Even Amazon Knows Cash is King
That’s why they keep expanding their efforts to allow people to pay in cash for online orders. The program, called Amazon PayCode, is offered in partnership with Western Union. The company, an aggressive advocate for a cashless future, has been facing pushback from customers and community leaders who worry that “communities of color are particularly affected” by the rush to cashless.
This is actually the third tweak Amazon has made to try and pick up more cash business. In addition to PayCode, a separate program called Amazon Cash also allows online purchases with no card. And the company’s, much-touted Amazon Go stores? They have backed down from their initial cashless model and now accept currency at many locations.
Elderly Left Behind by the Move to Cashless
A new report warns that Sweden demonstrates the damages of “sleepwalking” into a cashless future. The report highlights that the costs to the elderly are significant and caution that: “millions could be left without financial inclusion, facing heightened risk of isolation, exploitation, debt and rising costs.”
The report’s conclusion: we have to treat cash as “key part of national infrastructure,” not just something for the free market to decide. That means the government taking steps to ensure that the elderly and others with less banking access can still use their hard-earned dollars.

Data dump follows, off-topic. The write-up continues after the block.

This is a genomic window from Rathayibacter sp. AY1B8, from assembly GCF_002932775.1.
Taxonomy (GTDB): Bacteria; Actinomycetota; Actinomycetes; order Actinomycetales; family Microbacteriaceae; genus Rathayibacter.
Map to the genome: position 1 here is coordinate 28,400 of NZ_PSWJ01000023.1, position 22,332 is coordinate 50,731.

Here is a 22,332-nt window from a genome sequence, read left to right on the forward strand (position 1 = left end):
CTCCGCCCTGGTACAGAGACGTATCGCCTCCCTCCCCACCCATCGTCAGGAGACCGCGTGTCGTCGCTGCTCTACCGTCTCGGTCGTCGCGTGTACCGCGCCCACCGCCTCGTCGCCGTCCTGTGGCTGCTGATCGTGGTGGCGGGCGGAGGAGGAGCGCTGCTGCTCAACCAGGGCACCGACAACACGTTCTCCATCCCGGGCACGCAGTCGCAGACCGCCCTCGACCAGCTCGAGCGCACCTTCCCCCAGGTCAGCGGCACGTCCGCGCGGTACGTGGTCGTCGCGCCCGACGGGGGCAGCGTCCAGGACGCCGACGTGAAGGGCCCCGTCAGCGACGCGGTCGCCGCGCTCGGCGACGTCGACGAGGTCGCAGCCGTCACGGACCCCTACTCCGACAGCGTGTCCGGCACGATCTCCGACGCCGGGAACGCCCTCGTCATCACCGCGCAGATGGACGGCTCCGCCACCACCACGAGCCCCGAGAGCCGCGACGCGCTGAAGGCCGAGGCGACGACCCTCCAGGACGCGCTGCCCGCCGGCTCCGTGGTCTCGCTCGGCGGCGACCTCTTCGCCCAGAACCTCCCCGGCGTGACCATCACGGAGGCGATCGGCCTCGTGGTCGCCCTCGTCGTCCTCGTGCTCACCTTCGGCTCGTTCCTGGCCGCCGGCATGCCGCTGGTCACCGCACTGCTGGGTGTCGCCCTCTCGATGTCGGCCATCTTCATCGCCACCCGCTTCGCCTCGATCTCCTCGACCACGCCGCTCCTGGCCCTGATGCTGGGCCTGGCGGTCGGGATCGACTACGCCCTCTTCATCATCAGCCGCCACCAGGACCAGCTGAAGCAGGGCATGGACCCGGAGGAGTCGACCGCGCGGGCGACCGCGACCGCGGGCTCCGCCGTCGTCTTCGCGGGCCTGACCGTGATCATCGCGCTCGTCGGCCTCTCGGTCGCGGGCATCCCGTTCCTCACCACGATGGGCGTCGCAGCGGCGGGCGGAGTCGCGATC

Want Some Peanuts and Cracker Jack? All It Takes is Your Biometric Data
Gone are the days of the hawker in the stands – at least for the Mets. Their new concession stand is partnered with CLEAR, a biometric identity company to allow you to buy a beer and snacks with just your fingerprint. The downside? You have to belong to CLEAR which requires a complete set of your biometric data, your social security number and a background check.
The Sacramento Kings are going a different route, promoting a new partnership with Zippin which touts the ability to “walk in, grab a beer, and walk out in under 30 seconds.” Less clear in their story is how you make sure that your kids aren’t the ones grabbing the beer.
Number of the Week: 100 Years
That’s how long we all have before robots send every American worker on a permanent vacation. The estimate by Forrester Research also says that roughly ten percent of American workers will lose their job this year, and then that percentage will continue building until we all end up with nothing to do but circle the sun.
Any upcoming stories about the impact of automation on the retail industry and the economy?
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